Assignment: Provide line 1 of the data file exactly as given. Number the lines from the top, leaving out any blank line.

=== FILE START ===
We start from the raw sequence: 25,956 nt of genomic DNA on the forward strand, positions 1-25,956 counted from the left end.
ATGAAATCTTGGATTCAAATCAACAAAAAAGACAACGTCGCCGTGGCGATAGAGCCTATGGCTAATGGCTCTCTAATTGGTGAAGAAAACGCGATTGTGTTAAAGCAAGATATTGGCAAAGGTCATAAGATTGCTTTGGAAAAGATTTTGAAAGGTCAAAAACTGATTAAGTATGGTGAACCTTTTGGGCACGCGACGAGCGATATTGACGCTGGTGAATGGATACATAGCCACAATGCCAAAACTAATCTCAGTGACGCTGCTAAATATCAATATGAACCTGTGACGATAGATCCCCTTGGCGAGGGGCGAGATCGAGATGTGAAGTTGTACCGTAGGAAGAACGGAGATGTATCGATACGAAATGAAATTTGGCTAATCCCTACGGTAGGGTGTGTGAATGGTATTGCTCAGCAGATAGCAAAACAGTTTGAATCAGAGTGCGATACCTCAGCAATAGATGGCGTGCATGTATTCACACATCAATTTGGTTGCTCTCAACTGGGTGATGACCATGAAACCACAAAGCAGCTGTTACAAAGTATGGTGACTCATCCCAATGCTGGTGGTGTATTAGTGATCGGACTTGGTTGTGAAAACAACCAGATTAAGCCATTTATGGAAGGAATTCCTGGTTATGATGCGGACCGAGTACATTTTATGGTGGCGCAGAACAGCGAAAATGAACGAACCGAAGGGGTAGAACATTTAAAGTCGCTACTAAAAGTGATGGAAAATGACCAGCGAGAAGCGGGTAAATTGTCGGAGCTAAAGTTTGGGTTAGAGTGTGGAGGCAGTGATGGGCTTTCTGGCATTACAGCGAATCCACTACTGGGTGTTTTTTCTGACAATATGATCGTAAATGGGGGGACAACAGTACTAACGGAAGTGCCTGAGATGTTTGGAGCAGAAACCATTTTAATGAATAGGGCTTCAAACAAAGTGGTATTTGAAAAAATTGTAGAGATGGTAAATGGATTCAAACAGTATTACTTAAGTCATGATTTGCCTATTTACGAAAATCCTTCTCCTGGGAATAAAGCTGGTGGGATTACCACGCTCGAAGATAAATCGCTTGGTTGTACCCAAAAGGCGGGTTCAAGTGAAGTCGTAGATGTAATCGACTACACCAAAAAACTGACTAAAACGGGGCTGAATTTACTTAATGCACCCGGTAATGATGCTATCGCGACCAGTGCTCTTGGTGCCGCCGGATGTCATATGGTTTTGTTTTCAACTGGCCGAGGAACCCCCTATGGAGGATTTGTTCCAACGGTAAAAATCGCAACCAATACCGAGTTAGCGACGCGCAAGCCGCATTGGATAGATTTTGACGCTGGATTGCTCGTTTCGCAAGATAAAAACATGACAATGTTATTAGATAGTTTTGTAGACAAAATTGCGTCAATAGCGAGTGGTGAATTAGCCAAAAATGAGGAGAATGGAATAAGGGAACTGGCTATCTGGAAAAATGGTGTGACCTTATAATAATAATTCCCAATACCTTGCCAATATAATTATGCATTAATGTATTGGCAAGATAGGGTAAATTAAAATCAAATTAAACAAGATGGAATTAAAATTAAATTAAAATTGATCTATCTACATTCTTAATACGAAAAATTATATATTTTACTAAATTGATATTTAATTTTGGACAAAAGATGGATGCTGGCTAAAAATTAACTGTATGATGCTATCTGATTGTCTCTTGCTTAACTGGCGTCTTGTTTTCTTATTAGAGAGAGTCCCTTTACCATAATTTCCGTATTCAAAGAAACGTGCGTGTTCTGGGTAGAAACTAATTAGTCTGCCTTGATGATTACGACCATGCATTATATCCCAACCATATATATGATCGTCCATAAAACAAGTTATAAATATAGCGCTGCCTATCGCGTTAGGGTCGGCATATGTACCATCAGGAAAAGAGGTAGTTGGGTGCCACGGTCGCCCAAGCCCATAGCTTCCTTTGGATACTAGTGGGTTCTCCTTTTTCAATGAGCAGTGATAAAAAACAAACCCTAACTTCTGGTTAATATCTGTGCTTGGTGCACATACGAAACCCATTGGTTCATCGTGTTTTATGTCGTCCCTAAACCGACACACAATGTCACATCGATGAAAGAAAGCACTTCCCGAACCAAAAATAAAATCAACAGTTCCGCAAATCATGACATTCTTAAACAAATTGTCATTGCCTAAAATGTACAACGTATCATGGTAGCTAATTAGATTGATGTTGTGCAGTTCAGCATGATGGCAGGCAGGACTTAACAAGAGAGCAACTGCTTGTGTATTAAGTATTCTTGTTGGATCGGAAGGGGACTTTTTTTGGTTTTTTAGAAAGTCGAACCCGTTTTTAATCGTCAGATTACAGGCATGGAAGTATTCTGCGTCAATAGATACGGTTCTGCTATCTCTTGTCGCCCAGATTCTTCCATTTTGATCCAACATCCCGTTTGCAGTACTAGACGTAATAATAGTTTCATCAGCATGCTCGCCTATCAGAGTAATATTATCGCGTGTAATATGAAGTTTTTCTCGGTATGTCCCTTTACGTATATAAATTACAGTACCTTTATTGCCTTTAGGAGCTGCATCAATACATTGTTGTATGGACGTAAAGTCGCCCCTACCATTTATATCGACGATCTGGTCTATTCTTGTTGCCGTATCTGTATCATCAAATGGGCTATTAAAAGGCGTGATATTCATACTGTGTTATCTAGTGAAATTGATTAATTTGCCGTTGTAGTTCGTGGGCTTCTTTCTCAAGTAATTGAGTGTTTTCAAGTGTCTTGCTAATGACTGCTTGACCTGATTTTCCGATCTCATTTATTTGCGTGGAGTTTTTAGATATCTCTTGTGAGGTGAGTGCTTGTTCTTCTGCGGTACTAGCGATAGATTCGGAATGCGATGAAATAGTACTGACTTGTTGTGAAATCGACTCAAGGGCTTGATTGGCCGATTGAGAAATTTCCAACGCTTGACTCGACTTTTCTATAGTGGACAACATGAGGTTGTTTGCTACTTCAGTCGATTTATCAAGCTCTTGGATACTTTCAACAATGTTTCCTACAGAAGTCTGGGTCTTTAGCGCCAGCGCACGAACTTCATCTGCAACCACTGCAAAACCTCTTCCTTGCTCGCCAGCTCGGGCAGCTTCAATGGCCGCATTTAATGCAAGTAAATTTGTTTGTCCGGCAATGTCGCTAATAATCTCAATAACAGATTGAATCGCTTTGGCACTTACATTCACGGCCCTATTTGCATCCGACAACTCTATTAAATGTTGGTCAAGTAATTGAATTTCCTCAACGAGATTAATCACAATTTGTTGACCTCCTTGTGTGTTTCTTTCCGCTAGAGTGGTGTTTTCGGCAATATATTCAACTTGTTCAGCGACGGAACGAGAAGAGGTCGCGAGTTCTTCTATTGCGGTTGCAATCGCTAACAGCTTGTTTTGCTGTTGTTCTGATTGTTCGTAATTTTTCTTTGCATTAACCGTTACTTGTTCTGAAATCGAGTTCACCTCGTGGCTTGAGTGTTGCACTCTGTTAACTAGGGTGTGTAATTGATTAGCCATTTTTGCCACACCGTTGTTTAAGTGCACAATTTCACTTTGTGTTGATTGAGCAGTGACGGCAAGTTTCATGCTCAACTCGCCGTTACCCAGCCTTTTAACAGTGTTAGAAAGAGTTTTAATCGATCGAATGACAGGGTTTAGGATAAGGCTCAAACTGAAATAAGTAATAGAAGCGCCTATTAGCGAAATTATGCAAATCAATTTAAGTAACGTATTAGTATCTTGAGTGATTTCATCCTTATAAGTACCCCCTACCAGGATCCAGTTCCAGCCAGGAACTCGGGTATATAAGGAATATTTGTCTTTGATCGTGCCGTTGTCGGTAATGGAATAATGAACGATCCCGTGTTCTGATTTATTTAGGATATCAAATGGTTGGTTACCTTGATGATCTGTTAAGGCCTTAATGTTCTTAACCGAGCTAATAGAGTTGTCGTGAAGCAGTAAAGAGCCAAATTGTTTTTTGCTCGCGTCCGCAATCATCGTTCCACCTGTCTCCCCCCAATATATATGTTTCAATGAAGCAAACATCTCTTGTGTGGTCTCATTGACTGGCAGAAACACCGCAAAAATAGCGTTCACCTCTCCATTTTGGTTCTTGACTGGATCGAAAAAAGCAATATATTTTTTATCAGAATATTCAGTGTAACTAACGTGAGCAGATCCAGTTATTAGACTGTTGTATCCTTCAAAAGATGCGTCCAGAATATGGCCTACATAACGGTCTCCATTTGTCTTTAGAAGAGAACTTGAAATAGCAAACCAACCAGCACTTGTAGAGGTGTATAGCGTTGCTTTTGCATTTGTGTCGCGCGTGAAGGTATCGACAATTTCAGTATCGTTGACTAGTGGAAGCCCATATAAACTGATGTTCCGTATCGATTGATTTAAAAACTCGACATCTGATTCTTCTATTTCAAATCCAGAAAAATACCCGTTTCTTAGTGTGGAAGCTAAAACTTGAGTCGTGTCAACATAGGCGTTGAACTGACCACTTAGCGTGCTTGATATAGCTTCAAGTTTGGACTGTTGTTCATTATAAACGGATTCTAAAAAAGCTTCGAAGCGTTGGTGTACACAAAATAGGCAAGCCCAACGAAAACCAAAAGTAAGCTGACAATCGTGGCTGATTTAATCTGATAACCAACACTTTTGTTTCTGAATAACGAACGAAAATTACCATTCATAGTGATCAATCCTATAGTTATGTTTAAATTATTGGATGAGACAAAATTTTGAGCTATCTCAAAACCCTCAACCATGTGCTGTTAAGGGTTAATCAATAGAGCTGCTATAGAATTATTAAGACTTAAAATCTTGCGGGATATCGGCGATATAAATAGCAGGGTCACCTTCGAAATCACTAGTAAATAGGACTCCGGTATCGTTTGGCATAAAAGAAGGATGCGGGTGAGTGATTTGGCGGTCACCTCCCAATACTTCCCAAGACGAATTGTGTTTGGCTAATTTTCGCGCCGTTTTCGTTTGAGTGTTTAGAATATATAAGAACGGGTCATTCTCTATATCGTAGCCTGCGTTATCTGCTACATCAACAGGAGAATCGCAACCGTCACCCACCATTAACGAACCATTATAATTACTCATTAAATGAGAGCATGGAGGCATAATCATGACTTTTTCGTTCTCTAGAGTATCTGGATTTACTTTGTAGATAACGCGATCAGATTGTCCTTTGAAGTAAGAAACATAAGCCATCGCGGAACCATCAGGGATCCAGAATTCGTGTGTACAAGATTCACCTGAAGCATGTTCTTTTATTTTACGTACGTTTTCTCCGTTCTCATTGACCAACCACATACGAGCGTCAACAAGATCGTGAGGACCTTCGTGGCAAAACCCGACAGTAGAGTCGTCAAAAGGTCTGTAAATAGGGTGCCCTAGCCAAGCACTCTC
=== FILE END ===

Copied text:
We start from the raw sequence: 25,956 nt of genomic DNA on the forward strand, positions 1-25,956 counted from the left end.